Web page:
They have been used against the slimy vandals of the vegetable patch since the 1940s.
But from today gardeners are banned from putting out slug pellets to tackle the pests.
Instead, they will have to rely on beer to kill the slugs that are targeting their prized vegetables and flowers.
Slug pellets contain metaldehyde, an organic compound that is toxic for slugs and other gastropods.
But metaldehyde slug pellets can no longer be sold or used in the UK because they can poison animals that eat the slugs, such as hedgehogs, birds and even dogs.
Slug pellets can no longer be used or sold in the UK, as they can poison other animals like birds and dogs
To make a slug beer trap (pictured), dig a hole in the garden, fill it with a container full of beer (preferably lager) and wait for the slugs to slip in. Don’t forget to empty the trap regularly
Experts from horticultural charity Garden Organic say that slugs’ love of lager makes the drink the tastiest way to trap them.
Slugs are 64 times more likely to be caught in a trap containing lager than water, an experiment by the charity found.
Bitter is 53 times more effective than water and the gastropods will go for any beer brand, researchers found. But they will reject other alcohol including red and white wines, Cava and cider.
Garden Organic’s findings came from 166 citizen scientists sinking glasses containing the different drinks below the soil surface for its ‘slug pub’ research project.
‘Slugs love lager,’ said Emma O’Neill, the charity’s head gardener.
‘Many gardeners know that slugs are confirmed lager louts and their love of this tipple can certainly distract them from your plants. The smell of lager and bitter really seems to attract them.’
The charity also suggests using copper tape to protect plants from slugs or luring them underneath an old roof tile with a piece of lettuce.
It recommends raised beds and containers to deter slugs, which tend to love munching hostas and delphiniums while leaving foxgloves and geraniums alone.
According to gardeningknowhow.com, an inexpensive beer substitute can be mixed up with common kitchen ingredients, for those who don’t want to give their precious beer to slugs.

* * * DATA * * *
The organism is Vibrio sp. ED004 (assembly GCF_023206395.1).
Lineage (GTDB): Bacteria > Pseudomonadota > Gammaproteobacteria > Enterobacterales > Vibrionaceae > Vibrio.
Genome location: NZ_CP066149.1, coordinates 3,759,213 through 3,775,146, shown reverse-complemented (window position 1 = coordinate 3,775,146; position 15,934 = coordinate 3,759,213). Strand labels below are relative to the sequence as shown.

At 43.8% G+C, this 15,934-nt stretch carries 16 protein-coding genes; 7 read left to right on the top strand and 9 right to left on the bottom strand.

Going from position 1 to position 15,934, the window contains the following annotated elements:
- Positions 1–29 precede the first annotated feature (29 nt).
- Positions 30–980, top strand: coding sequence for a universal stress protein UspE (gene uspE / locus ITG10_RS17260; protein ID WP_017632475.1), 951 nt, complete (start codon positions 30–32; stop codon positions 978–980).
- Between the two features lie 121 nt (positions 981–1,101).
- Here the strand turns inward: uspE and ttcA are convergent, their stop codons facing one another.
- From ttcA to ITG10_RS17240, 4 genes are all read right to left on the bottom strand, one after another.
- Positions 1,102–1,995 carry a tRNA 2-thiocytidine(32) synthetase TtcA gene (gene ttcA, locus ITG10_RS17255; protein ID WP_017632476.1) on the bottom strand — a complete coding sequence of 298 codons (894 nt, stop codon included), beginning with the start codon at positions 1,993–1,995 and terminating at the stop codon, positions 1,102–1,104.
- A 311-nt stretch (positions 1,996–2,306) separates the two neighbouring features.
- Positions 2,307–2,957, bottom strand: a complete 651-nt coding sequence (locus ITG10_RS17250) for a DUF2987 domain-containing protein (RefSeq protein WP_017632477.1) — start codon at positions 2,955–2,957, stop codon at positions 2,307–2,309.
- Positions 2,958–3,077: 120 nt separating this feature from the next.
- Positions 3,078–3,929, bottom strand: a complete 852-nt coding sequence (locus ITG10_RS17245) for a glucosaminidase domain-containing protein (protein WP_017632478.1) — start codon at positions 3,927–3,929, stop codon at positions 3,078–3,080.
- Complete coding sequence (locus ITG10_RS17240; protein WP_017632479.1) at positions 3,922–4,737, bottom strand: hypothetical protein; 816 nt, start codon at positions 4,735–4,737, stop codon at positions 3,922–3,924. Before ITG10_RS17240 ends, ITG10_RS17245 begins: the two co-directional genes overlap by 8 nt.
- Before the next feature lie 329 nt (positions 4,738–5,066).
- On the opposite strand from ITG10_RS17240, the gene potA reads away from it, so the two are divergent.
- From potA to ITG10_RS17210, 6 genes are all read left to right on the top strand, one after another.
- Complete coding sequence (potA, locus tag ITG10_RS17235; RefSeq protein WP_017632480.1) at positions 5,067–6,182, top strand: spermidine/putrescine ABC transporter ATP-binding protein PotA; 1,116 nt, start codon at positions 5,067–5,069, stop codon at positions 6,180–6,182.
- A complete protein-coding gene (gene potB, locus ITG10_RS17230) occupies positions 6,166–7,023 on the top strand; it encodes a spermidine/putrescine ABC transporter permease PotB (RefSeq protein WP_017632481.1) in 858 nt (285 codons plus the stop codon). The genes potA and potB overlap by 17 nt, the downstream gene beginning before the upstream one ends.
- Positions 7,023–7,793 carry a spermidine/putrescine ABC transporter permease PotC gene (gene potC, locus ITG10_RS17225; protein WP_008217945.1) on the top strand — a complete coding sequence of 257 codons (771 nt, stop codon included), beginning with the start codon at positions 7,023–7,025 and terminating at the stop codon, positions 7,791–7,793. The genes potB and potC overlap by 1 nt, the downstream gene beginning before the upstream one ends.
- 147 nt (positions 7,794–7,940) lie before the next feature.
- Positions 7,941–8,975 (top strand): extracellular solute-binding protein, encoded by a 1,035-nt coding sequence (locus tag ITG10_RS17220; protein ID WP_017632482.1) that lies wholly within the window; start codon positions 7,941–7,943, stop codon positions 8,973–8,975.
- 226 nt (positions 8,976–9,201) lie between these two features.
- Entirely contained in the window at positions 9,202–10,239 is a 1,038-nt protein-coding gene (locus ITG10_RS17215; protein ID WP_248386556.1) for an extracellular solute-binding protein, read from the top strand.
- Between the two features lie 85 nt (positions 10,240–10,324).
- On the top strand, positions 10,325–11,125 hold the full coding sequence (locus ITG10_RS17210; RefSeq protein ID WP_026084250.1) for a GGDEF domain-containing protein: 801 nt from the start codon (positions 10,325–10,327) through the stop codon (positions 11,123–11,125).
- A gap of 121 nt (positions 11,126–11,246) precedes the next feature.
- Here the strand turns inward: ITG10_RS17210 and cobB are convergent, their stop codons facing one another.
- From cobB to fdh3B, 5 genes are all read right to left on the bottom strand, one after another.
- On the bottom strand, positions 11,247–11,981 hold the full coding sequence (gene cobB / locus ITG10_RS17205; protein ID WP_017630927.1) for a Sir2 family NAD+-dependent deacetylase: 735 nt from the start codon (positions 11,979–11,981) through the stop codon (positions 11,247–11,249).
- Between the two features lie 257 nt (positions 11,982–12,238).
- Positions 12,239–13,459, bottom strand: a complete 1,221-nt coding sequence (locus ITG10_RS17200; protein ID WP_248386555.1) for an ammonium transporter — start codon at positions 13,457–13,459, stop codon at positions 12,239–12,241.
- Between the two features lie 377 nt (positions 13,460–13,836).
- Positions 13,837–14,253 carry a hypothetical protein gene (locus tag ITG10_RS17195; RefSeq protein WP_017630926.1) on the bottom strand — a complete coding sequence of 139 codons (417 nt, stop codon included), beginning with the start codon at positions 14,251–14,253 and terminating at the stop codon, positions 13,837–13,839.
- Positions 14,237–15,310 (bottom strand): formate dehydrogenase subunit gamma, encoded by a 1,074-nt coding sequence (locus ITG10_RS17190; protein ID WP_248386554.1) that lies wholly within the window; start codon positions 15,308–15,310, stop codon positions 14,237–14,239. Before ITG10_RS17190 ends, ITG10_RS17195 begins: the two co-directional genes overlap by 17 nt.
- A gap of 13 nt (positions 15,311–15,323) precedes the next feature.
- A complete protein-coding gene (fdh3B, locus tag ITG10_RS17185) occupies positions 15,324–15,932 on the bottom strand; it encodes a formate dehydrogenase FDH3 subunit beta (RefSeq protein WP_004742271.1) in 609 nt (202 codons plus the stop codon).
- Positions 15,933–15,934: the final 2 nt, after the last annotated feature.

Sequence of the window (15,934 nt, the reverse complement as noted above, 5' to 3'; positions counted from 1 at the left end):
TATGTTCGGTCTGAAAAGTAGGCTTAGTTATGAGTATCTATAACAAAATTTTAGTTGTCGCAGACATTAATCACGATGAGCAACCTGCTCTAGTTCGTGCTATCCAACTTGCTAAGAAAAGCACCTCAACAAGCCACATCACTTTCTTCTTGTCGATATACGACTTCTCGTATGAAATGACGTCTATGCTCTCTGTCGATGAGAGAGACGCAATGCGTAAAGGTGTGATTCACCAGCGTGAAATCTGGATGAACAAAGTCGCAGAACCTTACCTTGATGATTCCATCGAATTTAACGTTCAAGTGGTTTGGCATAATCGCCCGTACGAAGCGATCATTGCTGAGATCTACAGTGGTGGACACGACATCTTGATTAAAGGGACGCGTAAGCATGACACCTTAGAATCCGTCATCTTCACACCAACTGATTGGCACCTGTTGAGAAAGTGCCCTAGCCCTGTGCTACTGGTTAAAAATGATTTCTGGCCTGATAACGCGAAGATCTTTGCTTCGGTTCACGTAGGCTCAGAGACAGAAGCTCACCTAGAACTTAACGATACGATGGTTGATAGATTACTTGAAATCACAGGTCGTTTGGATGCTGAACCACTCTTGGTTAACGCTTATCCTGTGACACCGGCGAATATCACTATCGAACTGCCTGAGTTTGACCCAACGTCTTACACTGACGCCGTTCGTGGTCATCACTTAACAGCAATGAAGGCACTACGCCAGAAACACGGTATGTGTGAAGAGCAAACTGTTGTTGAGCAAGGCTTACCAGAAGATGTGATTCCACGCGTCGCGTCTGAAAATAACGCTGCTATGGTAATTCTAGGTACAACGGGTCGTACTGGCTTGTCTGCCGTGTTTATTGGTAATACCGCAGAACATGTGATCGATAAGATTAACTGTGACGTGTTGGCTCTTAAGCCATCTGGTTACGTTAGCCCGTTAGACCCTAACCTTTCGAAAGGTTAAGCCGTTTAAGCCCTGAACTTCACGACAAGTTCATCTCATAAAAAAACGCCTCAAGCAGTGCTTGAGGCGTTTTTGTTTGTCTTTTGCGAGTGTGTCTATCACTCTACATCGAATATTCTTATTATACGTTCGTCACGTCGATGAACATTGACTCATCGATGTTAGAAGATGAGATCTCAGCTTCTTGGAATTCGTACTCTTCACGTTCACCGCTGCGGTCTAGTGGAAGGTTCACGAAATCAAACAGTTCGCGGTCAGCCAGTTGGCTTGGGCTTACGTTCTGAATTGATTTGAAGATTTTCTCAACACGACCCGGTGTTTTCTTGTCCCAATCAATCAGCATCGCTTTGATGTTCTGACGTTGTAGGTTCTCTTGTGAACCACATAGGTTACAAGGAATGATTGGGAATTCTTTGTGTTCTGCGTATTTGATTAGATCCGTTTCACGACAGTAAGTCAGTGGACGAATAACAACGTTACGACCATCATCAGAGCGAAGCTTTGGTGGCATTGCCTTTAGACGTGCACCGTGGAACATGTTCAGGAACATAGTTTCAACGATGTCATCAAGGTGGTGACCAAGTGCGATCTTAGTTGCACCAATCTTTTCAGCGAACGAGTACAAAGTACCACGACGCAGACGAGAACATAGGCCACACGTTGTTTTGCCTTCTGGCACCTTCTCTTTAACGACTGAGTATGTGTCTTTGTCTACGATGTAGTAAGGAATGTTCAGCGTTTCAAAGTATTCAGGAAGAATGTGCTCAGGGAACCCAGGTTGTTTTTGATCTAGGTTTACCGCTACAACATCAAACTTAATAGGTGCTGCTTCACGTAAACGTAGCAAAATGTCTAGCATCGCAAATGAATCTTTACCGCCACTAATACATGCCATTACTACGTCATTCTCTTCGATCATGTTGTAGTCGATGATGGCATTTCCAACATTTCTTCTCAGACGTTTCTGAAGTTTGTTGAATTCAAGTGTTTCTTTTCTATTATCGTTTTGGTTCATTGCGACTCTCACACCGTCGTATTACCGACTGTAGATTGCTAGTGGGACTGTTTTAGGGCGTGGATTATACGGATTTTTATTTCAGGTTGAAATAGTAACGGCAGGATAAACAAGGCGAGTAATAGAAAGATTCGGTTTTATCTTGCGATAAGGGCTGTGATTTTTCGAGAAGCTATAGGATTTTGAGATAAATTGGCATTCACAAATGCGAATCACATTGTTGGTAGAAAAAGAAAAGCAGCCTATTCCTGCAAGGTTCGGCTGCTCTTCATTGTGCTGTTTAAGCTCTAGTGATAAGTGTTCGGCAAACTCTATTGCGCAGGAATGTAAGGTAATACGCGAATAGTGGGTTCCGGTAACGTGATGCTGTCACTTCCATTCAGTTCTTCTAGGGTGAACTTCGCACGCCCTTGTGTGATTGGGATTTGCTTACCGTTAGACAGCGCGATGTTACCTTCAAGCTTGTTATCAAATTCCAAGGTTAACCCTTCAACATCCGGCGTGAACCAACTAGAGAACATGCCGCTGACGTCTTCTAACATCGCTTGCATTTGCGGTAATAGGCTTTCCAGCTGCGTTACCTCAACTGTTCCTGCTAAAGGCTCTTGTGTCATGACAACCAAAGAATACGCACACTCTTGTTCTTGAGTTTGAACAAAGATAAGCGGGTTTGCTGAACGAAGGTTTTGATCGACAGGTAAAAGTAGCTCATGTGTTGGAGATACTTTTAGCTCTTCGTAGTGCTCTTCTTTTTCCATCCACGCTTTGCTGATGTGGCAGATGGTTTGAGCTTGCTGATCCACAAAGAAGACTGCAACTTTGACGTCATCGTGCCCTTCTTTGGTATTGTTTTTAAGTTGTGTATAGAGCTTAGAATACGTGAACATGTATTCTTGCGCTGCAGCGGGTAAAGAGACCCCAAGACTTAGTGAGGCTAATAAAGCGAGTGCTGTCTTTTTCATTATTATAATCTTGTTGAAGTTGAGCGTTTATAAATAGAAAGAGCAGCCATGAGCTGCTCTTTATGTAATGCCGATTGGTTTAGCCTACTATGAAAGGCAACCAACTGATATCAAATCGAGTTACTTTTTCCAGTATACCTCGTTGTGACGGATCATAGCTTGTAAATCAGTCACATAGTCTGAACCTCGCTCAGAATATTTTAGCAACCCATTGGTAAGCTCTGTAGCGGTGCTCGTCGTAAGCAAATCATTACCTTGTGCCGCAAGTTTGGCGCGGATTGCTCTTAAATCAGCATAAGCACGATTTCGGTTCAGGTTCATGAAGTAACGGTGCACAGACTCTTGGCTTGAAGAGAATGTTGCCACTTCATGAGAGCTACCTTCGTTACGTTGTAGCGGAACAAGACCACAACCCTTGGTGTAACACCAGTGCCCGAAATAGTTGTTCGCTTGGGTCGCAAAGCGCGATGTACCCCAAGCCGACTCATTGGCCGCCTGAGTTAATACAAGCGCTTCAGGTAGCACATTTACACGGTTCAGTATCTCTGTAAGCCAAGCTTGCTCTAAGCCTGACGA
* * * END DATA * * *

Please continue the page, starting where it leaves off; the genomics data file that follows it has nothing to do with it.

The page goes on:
Recently slugs and snails were no longer classed as pests by the Royal Horticultural Society, as they help to recycle dead leaves and other plant matter
A mixture of yeast, flour, sugar and water will be just as effective as killing slugs with beer, it claims.
According to the Government, alternative methods of pest control also include cultural techniques like planting slug resistant crop varieties, selectively timing irrigation and harvest and sowing seeds more deeply into the soil.
The ban on slug pellets goes back more than three years – in 2018, a ban on their use was first announced by then Environment Secretary Michael Gove, following advice from the UK Expert Committee on Pesticides and the Health and Safety Executive that they pose an unacceptable risk to birds and mammals.
But the decision was successfully challenged in the High Court by slug pellet manufacturer Chiltern Farm Chemicals after the Government conceded its decision- making process had been flawed.
Announcing a new phased ban in September 2020, Farming Minister Victoria Prentis said: ‘The scientific evidence is clear – the risks metaldehyde poses to the environment and to wildlife are too great.’
Eighteen months on, it is finally illegal to sell or use metaldehyde products in the UK.
Garden Organic chief executive Fiona Taylor said that the outright ban has been ‘a long time coming’.
The smell of lager and bitter attracts slugs and can be used to trap them, as an alternative to slug pellets which have now been banned (stock photo)
‘Metaldehyde pellets have long been recognised as posing an unacceptable risk to birds and mammals,’ she said.
‘There have been cases of dogs ingesting pellets, leading to sickness and even death.
‘Toxins can also find their way into rivers and freshwaters, posing wider harm to the environment and other wildlife.
‘We are pleased that the government has listened to safety and environment experts about the huge risks of this chemical, which far outweigh any benefits.
‘We hope this is the start of a range of measures which sees an end to the use of harmful pesticides.
‘If we care about wildlife and the future of our planet, we must make the positive move to organic, environmentally friendly methods for our gardens, allotments, balconies and pots.’